Alcatel-Lucent Names Verwaayen CEO, Camus as Chairman
Alcatel-Lucent SA, the world's largest supplier of fixed-line phone networks, chose former BT Group Plc Chief Executive Officer Ben Verwaayen to run the company as it seeks to end six straight quarters of losses.
Philippe Camus, co-managing partner of Lagardere SCA, will serve as non-executive chairman of the Paris-based company, Alcatel-Lucent said in a statement today. Verwaayen and Camus replace Patricia Russo and Serge Tchuruk, who said in July they're leaving Alcatel-Lucent after $7 billion in losses since the merger that created the company.
Verwaayen, 56, gives Alcatel-Lucent a CEO who worked both at telecommunications carriers and at Lucent Technologies Inc., the U.S. equipment maker acquired by Alcatel SA in 2006. At BT, the U.K.'s largest phone company, he cut about 5,000 jobs a year as sales fell at the land-line voice business and profit slumped as rivals began offering high-speed Internet access.
``Similar to Alcatel-Lucent, BT was perceived as a company in poor condition before Verwaayen took over,'' said Alexander Peterc of Exane BNP Paribas, the top European communications- equipment analyst in Thomson Extel's June survey, via phone Sept. 1. ``So he has to do the same again and cut costs, accelerate the restructuring, focus the company on the right market segments and instill confidence in the organization and its employees.''
Alcatel-Lucent fell 16 cents, or 3.6 percent, to 4.15 euros at 9:25 a.m. in Paris trading. Some investors may be disappointed that the board didn't pick Mike Quigley, a former Alcatel SA president, as chief executive, Peterc said in a report today. The stock also may be falling because Alcatel-Lucent is being removed from the Dow Jones Euro Stoxx 50 Index, he said.
Before today, Alcatel-Lucent shares had fallen 46 percent in the past 12 months, compared with a 34 percent decline in the Bloomberg Europe Telecommunication Equipment Index.
Losses mounted in the past two years at Alcatel-Lucent amid spending cuts at customers including Sprint Nextel Corp. and price competition from Ericsson AB and Huawei Technologies Co. The company also struggled to integrate different product lines.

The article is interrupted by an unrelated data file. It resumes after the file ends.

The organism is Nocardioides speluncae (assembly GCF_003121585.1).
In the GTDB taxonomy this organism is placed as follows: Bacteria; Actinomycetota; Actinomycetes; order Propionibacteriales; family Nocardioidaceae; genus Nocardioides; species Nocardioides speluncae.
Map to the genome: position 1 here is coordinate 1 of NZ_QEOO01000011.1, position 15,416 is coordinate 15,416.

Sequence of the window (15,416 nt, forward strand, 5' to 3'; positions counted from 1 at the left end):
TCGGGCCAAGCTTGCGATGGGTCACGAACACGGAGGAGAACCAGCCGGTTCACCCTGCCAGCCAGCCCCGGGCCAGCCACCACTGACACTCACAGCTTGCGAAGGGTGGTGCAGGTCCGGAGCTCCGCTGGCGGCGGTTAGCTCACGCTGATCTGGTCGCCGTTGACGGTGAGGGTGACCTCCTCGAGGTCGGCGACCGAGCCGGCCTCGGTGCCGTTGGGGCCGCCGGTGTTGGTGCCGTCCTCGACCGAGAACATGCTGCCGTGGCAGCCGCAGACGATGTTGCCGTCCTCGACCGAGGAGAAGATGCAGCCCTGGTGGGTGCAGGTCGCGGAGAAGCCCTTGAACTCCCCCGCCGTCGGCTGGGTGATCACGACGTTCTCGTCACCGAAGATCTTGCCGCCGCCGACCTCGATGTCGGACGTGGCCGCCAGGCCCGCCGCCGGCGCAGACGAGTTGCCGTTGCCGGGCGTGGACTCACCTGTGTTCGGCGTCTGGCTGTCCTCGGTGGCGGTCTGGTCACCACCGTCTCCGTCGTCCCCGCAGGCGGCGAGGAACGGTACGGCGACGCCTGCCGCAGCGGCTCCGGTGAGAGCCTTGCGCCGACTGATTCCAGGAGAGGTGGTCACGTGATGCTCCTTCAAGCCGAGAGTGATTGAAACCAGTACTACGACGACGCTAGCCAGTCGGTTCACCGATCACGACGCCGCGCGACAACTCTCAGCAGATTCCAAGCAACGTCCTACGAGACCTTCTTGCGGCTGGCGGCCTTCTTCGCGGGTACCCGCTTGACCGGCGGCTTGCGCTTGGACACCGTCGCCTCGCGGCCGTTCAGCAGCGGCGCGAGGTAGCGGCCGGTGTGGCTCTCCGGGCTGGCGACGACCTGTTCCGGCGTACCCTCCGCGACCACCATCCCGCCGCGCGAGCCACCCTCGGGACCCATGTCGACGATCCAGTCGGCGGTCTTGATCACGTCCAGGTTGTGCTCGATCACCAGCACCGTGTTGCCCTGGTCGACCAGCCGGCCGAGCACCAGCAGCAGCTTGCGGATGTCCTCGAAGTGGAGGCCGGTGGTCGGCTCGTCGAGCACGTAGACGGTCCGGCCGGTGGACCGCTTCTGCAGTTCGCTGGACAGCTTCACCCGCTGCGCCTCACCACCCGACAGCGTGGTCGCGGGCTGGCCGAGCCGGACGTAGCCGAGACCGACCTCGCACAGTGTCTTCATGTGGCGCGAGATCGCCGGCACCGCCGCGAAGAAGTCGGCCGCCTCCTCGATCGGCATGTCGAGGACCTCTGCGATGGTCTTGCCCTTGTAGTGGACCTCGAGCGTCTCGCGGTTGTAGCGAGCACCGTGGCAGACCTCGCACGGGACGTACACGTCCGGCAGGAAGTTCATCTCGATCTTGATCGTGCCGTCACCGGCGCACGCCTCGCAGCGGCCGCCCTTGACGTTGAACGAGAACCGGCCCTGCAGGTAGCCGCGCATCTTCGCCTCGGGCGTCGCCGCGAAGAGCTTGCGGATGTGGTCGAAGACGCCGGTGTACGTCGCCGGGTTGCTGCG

``I know I'm an optimistic guy, but I feel we have absolutely great assets,'' Verwaayen said in a conference call with reporters. ``That thing that has struck me most is that there is a very clear path for this company going forward.''
Alcatel-Lucent said July 29 that Russo, 56, would step down as chief executive officer by the end of the year, while Tchuruk, 70, would leave as chairman Oct. 1. The two were the architects of a merged company that shed 57 percent of its market value and is eliminating 16,500 jobs. Russo was the CEO of Lucent while Tchuruk ran Alcatel.
In July, Alcatel-Lucent reported its sixth straight quarterly loss. The second-quarter loss widened to 1.1 billion euros from 586 million euros a year earlier, hurt by a writedown at a unit that supplies wireless networks based on code division multiple access, or CDMA.
Quigley, who quit Alcatel-Lucent in August 2007, was also a candidate for the top job, according to the Aug. 27 edition of Le Canard Enchaine, a Paris-based weekly newspaper. Camus declined to comment about Quigley on today's conference call.
BT's stock returned an average of about 4.4 percent annually including dividends during Verwaayen's tenure, compared with 6.6 percent for the FTSE 100 Index and 2.9 percent for the Bloomberg Europe Telecommunication Services Index.
`Months of Reflection'
``I was happy to have a few months of reflection and at the swimming pool, as they say, but it is great to be back,'' said Verwaayen, who left BT in June. ``I'm here in the office of Alcatel, so I guess I started, and it feels very good.''
Verwaayen, a native of the Netherlands who speaks English and French, joined BT in February 2002 from Lucent, where he was vice chairman. He spent four years at Lucent after a decade at Royal KPN NV, the largest Dutch phone company.
``Verwaayen has the advantage that he has been the CEO of a network operator, so he knows what Alcatel-Lucent's customers want,'' said Exane BNP's Peterc.
Camus, 60, is a French citizen and U.S. resident. He previously was co-CEO of European Aeronautic, Defence & Space Co., the parent of Airbus. He has been co-managing partner of Lagardere since 1998, and since 2006 also has been a partner at Evercore Partners Inc., the New York-based merger advisory firm led by former U.S. Deputy Treasury Secretary Roger Altman.